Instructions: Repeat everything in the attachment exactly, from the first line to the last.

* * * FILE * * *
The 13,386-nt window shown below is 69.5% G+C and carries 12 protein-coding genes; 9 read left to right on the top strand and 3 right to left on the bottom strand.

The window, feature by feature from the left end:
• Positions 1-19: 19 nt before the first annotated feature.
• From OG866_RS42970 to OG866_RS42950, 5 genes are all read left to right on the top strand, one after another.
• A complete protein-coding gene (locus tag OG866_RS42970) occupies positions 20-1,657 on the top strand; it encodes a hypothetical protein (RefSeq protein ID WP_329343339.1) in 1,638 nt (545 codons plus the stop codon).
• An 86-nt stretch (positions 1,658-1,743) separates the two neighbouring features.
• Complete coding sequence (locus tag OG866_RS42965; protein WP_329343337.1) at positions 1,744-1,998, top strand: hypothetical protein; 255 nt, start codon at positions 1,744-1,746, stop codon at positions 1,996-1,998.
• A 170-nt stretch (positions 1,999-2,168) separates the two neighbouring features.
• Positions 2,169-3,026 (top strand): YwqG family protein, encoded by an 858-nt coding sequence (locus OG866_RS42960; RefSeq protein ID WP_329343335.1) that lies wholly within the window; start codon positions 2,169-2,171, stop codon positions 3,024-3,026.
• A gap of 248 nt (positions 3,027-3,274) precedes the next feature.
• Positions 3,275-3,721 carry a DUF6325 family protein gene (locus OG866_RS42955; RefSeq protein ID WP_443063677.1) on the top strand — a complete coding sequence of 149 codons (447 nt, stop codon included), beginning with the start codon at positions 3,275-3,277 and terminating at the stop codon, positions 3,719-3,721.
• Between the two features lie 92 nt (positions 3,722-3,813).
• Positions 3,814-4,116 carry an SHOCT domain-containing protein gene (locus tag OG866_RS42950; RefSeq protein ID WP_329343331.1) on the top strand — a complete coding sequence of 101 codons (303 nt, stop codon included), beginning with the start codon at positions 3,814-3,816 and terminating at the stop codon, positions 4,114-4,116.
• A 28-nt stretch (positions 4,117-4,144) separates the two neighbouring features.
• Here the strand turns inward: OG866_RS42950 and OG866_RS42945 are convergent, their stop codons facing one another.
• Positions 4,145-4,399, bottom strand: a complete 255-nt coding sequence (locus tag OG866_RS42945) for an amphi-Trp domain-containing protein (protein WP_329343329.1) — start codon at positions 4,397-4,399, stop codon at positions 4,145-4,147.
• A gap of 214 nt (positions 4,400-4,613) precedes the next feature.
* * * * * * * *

The 13,386-nt window shown below is 69.5% G+C and carries 12 protein-coding genes; 9 read left to right on the top strand and 3 right to left on the bottom strand.

The window, feature by feature from the left end:
• Positions 1-19: 19 nt before the first annotated feature.
• From OG866_RS42970 to OG866_RS42950, 5 genes are all read left to right on the top strand, one after another.
• A complete protein-coding gene (locus tag OG866_RS42970) occupies positions 20-1,657 on the top strand; it encodes a hypothetical protein (RefSeq protein ID WP_329343339.1) in 1,638 nt (545 codons plus the stop codon).
• An 86-nt stretch (positions 1,658-1,743) separates the two neighbouring features.
• Complete coding sequence (locus tag OG866_RS42965; protein WP_329343337.1) at positions 1,744-1,998, top strand: hypothetical protein; 255 nt, start codon at positions 1,744-1,746, stop codon at positions 1,996-1,998.
• A 170-nt stretch (positions 1,999-2,168) separates the two neighbouring features.
• Positions 2,169-3,026 (top strand): YwqG family protein, encoded by an 858-nt coding sequence (locus OG866_RS42960; RefSeq protein ID WP_329343335.1) that lies wholly within the window; start codon positions 2,169-2,171, stop codon positions 3,024-3,026.
• A gap of 248 nt (positions 3,027-3,274) precedes the next feature.
• Positions 3,275-3,721 carry a DUF6325 family protein gene (locus OG866_RS42955; RefSeq protein ID WP_443063677.1) on the top strand — a complete coding sequence of 149 codons (447 nt, stop codon included), beginning with the start codon at positions 3,275-3,277 and terminating at the stop codon, positions 3,719-3,721.
• Between the two features lie 92 nt (positions 3,722-3,813).
• Positions 3,814-4,116 carry an SHOCT domain-containing protein gene (locus tag OG866_RS42950; RefSeq protein ID WP_329343331.1) on the top strand — a complete coding sequence of 101 codons (303 nt, stop codon included), beginning with the start codon at positions 3,814-3,816 and terminating at the stop codon, positions 4,114-4,116.
• A 28-nt stretch (positions 4,117-4,144) separates the two neighbouring features.
• Here the strand turns inward: OG866_RS42950 and OG866_RS42945 are convergent, their stop codons facing one another.
• Positions 4,145-4,399, bottom strand: a complete 255-nt coding sequence (locus tag OG866_RS42945) for an amphi-Trp domain-containing protein (protein WP_329343329.1) — start codon at positions 4,397-4,399, stop codon at positions 4,145-4,147.
• A gap of 214 nt (positions 4,400-4,613) precedes the next feature.